When you’re embarking on a long, complex project, you will inevitably hit roadblocks and obstacles. It’s important to have your project organizational chart on hand to overcome those challenges. A project organizational chart is a visual diagram that illustrates who is on your team and the role they play in a given project. It documents the structure of the project organization, the hierarchy between team members, and the relationships between employees. Project organizational charts are useful tools for clarifying who does what, securing buy-in, and setting expectations for the group.
A timeline displays a chronological order of important dates, and scheduled events. Timelines help product managers, project managers, and team members tell visual stories about progress and obstacles. Timelines enable teams to see at a glance what happened before, what progress is happening now, and what needs tackling in the future. Projects or products with specific purpose or deliverables should be based on a timeline to be successful. Use the timeline as a shared reference for start dates, end dates, and milestones.
Work Breakdown Structure
A work breakdown is a project management tool that lays out everything you must accomplish to complete a project. It organizes these tasks into multiple levels and displays each element graphically. Creating a work breakdown is a deliverable-based approach, meaning you’ll end up with a detailed project plan of the deliverables you must create to finish the job. Create a Work Breakdown Structure when you need to deconstruct your team's work into smaller, well-defined elements to make it more manageable.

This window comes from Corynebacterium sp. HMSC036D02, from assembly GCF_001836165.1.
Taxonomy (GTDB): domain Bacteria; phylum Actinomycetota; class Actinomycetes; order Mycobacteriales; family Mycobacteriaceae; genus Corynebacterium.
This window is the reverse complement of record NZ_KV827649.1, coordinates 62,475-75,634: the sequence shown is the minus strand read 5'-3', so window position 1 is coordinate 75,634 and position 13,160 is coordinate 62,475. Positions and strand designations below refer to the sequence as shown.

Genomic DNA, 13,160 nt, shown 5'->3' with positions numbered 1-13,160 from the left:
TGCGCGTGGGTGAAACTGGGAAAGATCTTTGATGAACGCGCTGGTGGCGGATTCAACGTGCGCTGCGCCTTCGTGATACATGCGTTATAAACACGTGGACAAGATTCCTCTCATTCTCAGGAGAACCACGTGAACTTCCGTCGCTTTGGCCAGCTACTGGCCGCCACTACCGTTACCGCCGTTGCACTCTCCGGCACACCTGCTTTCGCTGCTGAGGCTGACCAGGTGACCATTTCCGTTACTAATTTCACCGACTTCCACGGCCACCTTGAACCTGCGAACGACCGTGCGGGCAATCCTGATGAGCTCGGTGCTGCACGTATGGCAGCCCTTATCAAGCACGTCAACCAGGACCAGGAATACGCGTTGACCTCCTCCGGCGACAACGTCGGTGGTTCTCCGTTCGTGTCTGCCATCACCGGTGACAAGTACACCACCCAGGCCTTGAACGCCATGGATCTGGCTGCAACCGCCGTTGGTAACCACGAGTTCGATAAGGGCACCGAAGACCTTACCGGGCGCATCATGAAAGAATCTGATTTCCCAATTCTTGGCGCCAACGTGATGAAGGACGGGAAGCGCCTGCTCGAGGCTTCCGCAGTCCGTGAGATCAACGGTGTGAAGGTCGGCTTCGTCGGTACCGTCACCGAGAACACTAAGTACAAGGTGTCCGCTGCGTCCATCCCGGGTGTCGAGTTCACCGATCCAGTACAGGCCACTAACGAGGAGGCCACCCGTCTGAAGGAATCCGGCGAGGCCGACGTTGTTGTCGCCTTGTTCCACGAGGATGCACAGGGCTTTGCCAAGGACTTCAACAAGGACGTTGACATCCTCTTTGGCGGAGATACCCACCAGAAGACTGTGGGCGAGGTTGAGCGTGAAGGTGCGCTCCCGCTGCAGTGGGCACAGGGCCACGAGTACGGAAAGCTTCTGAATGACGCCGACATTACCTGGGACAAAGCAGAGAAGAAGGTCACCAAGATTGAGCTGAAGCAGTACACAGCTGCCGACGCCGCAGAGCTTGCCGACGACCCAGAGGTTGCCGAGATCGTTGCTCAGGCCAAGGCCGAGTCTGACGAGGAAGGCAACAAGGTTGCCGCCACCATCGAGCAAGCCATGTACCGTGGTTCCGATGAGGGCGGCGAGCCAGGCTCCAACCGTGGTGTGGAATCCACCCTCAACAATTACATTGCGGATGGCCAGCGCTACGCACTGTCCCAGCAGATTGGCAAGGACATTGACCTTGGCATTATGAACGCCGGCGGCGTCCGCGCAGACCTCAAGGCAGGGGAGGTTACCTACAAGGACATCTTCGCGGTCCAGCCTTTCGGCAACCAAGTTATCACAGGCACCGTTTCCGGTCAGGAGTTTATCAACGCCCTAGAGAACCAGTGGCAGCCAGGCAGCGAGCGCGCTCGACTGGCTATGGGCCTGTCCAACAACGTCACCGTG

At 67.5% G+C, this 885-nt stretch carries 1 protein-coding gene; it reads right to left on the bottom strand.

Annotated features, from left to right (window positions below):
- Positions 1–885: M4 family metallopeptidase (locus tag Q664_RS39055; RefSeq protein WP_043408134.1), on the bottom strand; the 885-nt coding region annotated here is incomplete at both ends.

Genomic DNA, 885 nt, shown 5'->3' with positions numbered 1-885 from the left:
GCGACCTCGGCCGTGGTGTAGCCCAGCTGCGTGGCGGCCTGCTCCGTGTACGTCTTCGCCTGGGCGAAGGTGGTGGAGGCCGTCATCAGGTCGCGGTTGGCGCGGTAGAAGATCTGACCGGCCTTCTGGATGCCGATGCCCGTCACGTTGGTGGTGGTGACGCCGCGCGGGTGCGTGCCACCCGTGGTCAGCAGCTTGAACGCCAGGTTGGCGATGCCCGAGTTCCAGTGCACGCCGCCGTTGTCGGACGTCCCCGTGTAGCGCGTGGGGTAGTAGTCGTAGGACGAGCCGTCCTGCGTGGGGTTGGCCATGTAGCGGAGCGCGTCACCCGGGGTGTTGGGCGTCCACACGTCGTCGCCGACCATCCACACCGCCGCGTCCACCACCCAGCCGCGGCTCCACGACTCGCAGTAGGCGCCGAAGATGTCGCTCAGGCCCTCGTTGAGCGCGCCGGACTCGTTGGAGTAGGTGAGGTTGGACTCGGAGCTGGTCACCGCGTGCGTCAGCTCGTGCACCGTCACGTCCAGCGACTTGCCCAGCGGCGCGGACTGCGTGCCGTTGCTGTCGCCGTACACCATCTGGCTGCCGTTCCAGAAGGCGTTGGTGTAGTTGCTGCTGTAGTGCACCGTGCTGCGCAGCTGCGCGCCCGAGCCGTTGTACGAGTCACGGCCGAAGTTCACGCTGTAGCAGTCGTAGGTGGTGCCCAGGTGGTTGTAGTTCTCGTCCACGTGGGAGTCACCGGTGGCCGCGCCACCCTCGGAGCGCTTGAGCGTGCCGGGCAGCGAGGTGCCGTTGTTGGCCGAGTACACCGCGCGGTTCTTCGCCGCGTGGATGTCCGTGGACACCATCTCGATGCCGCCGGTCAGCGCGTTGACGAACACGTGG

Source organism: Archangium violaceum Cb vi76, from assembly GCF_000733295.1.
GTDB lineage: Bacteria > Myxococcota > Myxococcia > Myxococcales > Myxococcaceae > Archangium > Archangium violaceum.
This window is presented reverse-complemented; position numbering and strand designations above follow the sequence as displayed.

Card sorting is a brainstorming technique typically used by design teams but applicable to any brainstorm or team. The method is designed to facilitate more efficient and creative brainstorms. In a card sorting exercise, you and your team create groups out of content, objects, or ideas. You begin by labeling a deck of cards with information related to the topic of the brainstorm. Working as a group or individuals, you then sort the cards in a way that makes sense to you, then label each group with a short description. Card sorting allows you to form unexpected but meaningful connections between ideas.
Understanding — it’s the key to trusting others better and yourself better as well. Built on that idea, a Johari Window is a framework designed to enhance team understanding by getting participants to fill in four quadrants, each of which reveals something they might not know about themselves or about others. Use this template to conduct a Johari Window exercise when you’re experiencing organizational growth, to deepen cross-functional or intra-team connections, help employees communicate better, and cultivate empathy.
You can use an affinity diagram to generate, organize, and consolidate information that comes out of a brainstorming session. Whether you’re building a product, working through a complex problem, establishing a process, or piecing apart an issue, an affinity diagram is a useful and simple framework that gives each team member the opportunity to pitch in and share their thoughts. But it’s not just ideal for brainstorms—this is a great template and tool when you need to reach consensus or analyze data such as survey results.